“The New Art of Photographing Nature,”by Art Wolfe, with Martha Hill and Tim Grey.Publisher: Amphoto Books (2013).
Suppose you could be the proverbial fly-on-the-wall.And then, suppose that wall was part of a room which holds two people at the very top of their game, who are just sitting around like friends do, discussing their craft.That, more or less, is the format for this updated version (first edition published two decades ago!) of Art Wolfe’s definitive text on what he does and how he does it: Wolfe gives us the photographer’s take on his 250 included images while friend and colleague Martha Hill offers her complementary (and sometimes counterpoint) perspective as the former long-time photo editor at Audubon magazine. It’s he said-she said by two consummate professionals, made even better in this updated edition by the inclusion of useful tips from überdigitaltechie Tom Grey.
For those of you unfamiliar with Art Wolfe, he is the renaissance man of photography: he teaches seminars; he writes books; he has starred in the PBS television series Art Wolfe’s Travels to the Edge; he speaks before large corporate gatherings; and oh yes, he also happens to be one of the world’s premier photographers specializing in imagery of the great outdoors and its inhabitants.
With all that going for him, you’d certainly be within your rights to conjecture that someone with all those achievements probably needs a space as large as Madison Square Garden to contain his ego. Fear not: though clearly at the top of his craft, Wolfe is humble enough to admit that, even for him, not every shot is a winner.Sure, he shows us a healthy selection of the sorts of stunning shots that have made Art Wolfe…well, Art Wolfe! But, in many cases he also shows us the close-but-not-quite versions of those same images and explains to us the critical (though sometimes subtle) differences between them.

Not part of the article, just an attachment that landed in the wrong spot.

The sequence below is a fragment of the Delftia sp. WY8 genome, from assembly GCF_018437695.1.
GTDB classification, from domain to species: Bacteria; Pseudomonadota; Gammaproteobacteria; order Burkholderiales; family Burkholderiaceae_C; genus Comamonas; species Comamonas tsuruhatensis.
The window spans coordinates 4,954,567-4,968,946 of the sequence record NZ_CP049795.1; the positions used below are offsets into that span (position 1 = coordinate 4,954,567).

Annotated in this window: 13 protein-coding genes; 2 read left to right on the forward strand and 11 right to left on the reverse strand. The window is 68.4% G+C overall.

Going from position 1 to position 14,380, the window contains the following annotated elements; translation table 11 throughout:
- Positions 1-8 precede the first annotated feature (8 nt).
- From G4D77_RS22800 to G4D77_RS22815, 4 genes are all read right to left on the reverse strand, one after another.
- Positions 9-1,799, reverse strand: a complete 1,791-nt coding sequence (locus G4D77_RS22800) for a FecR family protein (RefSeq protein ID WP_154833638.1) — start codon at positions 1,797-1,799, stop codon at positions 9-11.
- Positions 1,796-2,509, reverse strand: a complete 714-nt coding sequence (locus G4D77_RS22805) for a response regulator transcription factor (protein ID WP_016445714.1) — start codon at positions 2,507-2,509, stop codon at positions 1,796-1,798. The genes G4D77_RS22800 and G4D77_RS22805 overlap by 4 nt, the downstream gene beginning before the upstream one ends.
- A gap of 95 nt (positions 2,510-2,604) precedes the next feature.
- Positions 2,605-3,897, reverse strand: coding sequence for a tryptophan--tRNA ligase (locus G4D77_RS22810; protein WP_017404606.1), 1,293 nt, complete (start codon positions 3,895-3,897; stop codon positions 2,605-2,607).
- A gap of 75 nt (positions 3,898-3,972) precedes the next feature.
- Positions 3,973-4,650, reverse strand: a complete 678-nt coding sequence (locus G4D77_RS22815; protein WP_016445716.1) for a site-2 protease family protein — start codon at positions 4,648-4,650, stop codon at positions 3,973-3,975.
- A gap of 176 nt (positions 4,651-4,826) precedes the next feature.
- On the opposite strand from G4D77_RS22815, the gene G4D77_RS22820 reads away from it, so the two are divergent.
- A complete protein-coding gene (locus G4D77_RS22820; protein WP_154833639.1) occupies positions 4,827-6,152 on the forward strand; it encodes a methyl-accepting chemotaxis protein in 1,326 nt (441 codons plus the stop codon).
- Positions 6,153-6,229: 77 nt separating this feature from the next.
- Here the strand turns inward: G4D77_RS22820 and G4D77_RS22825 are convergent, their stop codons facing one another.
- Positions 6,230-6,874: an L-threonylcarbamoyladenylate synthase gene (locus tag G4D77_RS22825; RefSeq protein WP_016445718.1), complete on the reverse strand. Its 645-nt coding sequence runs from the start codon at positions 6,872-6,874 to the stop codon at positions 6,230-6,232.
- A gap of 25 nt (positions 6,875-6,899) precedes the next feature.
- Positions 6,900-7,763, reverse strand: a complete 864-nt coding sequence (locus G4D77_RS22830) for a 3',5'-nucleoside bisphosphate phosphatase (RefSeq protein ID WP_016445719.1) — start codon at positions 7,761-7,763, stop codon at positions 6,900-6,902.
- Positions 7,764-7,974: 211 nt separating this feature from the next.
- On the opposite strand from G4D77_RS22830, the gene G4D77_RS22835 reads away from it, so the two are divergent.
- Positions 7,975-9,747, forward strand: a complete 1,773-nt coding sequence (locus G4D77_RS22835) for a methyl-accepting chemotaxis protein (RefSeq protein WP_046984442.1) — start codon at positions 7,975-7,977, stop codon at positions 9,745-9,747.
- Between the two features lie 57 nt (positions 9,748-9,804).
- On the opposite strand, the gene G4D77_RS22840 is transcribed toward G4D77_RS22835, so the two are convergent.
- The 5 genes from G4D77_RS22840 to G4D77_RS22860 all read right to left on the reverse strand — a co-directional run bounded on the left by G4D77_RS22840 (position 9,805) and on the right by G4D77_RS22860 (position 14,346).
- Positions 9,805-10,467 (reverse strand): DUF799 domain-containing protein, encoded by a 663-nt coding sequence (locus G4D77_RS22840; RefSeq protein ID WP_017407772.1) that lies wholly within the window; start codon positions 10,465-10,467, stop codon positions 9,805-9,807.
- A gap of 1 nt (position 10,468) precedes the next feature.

“People sometimes imagine that great photographs are composed in a flash of inspiration, arriving in the world fully formed,” Wolfe writes.“While that can happen, most of the time we fumble towards a great shot, refining the composition with each exposure.”
While the natural world is both Wolfe’s passion and the focus of this book, the lessons to be learned here can be applied to virtually any branch of photography: composition, perspective, use of color, elements of design, types of lighting and creative decision making are all major topics that Wolfe has both mastered and illustrated here with some of the world’s finest nature photos.
That alone is worth the price of admission, but for photographers aspiring to get their work published the concurrent commentary on Wolfe’s pictures from a highly experienced photo editor is sheds light of a different variety on those images.As we read Martha Hill’s contributions we are reminded that while taking impactful photographs is challenging enough, getting those pictures “seen” requires an additional and even rarer tool: the ability to view a three dimensional scene in the viewfinder and imagine how to translate it to the two-dimensional printed page or monitor screen with greatest impact.
When Wolfe and Hill wrote the original version of this tome back in 1993, of course, concepts like post-processing, compositing panoramas, shooting RAW and HDR imaging weren’t on anyone’s radar.Thus, the addition of brief but solid information on these and other subjects from digital educator and guru Tim Grey make this a book that’s even more relevant to a 2013 audience.
The New Art of Photographing Nature: come for the pictures, but stay for the invaluable information, insight and inspiration.
reviewed by phh
“Creative Nature & Outdoor Photography” by Brenda Tharp.Publisher: Amphoto Books (2010).